The citizenry know about and are grounded in the values and life experiences of the place(s) where they live. Stakeholders have energy and knowledge about their issue domains. Both roles overlap and coexist. So engage them synergistically—stakeholders especially as sources of focused passion, expertise and implementation, and citizens especially for local realities, values, participation and general-interest oversight.
Some related patterns: 13 Commons and Commoning 30 Expertise onTap (Not on Top) 52 Microcosms and Populations 56 Multiple Perspective View 61 Partnership Culture 71 Realizing Essential Aspirations 92 Whole System in the Conversation
Citizen-Stakeholder Integration – going deeper …
This introduction is an edited version of the video on this page.
Since we are talking about wise democracy, we want to access “the wisdom of the whole”. But that raises the question: What is “the whole”?
I see two ways to carve up “the whole” of any issue. There are probably more ways, but my two main ways are (1) the whole citizenry and (2) the whole spectrum of stakeholders involved with that issue.
On any given public issue the citizens in general, the larger community, have a legitimate interest in how the issue is resolved. So you want to have the wisdom of the community as whole or the society as a whole involved in coming up with the best possible solution.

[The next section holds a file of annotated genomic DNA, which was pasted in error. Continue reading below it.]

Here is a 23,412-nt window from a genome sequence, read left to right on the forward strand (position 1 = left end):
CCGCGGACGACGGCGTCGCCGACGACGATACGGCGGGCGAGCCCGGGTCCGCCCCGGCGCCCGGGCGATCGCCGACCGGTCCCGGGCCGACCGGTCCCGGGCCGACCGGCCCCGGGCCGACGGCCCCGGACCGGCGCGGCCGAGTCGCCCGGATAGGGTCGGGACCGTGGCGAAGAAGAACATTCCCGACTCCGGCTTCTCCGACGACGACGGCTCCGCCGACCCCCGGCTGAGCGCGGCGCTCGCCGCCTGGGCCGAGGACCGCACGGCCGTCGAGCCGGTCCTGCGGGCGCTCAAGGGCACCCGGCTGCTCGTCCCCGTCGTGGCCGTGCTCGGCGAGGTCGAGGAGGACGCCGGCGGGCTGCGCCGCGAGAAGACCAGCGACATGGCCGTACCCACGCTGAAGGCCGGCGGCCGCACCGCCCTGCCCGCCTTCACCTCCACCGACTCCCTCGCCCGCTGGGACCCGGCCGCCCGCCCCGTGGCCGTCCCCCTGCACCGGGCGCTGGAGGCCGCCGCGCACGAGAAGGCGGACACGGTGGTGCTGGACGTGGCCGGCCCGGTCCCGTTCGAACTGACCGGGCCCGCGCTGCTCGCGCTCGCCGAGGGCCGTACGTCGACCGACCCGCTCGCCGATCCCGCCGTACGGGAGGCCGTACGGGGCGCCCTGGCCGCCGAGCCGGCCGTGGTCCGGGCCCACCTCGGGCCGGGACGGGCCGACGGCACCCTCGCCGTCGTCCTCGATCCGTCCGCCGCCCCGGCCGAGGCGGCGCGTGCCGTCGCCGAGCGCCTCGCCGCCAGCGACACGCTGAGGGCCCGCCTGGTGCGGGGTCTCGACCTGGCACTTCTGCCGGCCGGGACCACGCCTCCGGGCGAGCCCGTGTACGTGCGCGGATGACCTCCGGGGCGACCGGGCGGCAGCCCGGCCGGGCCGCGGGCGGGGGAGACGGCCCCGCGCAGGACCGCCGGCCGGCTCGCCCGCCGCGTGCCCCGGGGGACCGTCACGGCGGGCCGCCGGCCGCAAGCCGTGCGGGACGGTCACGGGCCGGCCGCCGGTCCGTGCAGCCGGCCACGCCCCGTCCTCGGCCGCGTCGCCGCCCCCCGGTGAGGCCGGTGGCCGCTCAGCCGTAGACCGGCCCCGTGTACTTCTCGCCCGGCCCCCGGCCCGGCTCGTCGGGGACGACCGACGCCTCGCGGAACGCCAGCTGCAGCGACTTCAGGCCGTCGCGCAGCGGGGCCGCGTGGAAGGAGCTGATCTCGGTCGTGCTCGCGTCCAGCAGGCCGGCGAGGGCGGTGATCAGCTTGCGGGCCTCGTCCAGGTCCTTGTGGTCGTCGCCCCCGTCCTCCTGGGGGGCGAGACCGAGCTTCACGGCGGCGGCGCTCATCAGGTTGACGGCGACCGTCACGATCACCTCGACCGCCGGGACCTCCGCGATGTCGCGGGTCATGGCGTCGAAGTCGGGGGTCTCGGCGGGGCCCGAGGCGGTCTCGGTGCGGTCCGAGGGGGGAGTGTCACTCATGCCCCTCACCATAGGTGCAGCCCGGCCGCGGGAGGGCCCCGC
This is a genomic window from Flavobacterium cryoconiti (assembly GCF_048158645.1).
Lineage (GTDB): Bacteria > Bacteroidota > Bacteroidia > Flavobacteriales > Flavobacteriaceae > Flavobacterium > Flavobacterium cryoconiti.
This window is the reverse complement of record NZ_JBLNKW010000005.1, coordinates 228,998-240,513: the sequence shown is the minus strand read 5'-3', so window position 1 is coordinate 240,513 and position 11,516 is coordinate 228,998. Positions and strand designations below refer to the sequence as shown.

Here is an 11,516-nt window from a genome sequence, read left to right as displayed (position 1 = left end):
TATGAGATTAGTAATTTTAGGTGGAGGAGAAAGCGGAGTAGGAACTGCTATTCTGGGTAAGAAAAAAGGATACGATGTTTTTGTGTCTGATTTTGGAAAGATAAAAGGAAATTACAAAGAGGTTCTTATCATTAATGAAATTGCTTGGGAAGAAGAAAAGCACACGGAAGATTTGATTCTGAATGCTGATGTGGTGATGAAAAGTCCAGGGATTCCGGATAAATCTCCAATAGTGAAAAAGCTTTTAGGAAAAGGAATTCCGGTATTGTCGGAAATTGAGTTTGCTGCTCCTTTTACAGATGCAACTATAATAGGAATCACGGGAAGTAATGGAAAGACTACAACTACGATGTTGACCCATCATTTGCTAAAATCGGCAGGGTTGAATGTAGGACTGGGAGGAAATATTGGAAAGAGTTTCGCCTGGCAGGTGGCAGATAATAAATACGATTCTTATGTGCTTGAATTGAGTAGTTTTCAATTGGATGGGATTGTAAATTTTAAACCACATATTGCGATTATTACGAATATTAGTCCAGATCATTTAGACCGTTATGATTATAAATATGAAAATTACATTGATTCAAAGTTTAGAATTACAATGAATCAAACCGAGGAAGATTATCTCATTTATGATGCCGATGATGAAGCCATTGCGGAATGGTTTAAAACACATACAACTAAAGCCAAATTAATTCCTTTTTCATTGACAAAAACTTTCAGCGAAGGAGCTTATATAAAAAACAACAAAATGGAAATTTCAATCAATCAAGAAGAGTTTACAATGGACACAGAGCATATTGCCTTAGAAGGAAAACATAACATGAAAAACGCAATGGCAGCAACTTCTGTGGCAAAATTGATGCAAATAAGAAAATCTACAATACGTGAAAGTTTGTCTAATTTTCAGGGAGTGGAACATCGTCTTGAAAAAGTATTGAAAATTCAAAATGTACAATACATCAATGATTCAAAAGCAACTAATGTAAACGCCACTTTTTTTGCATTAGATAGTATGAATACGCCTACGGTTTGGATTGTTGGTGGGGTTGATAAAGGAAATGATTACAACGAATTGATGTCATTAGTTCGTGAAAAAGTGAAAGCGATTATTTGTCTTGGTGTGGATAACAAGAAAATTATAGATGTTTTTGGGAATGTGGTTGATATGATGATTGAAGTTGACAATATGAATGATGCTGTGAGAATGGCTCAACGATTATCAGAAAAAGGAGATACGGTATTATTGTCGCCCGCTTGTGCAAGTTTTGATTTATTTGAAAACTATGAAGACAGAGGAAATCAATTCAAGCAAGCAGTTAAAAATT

Some deliberative democracy theorists have noted that there are different roles for experts and for citizens. A main role of the citizens is to uphold the values of the community. Their job is to understand “What is it that is important to us?“ Cognitive research has clarified the importance of that in decision-making.
Research has shown that we need to have a desire for something in order to make a decision. This is either explicitly or implicitly based on our values, because our values involve what we feel is desirable or undesirable, good or bad. An analysis may tell us a lot about what will happen if we make this or that decision or why we might want to make this and that decision, but it can’t decide AMONG the possible choices we face or the ways we might deal with the situation. For that we need a preference, a desire, some guiding value clarifying what we WANT. So a community has things that it values and wants and aspires to or that it needs. There is wisdom that comes from tapping into that and finding out what the community would really want in this situation. That’s what I mean by involving citizens to generate “community values wisdom”. This approach has democratic legitimacy: The community – the citizenry – has the ultimate say in what happens.
If we don’t have citizens involved in making a decision about a public issue, it doesn’t have real democratic legitimacy. That is the whole point in having a democratic system – that the voice and wisdom of the people will be involved in whatever decisions are made (if only by electing the people who are going to make the decision – but we want to involve citizens even more than that!). Various forms of citizen deliberative council – as well as mass public participation approaches like participatory budgeting – are examples of accessing the wisdom of the whole community or citizenry in addressing public issues.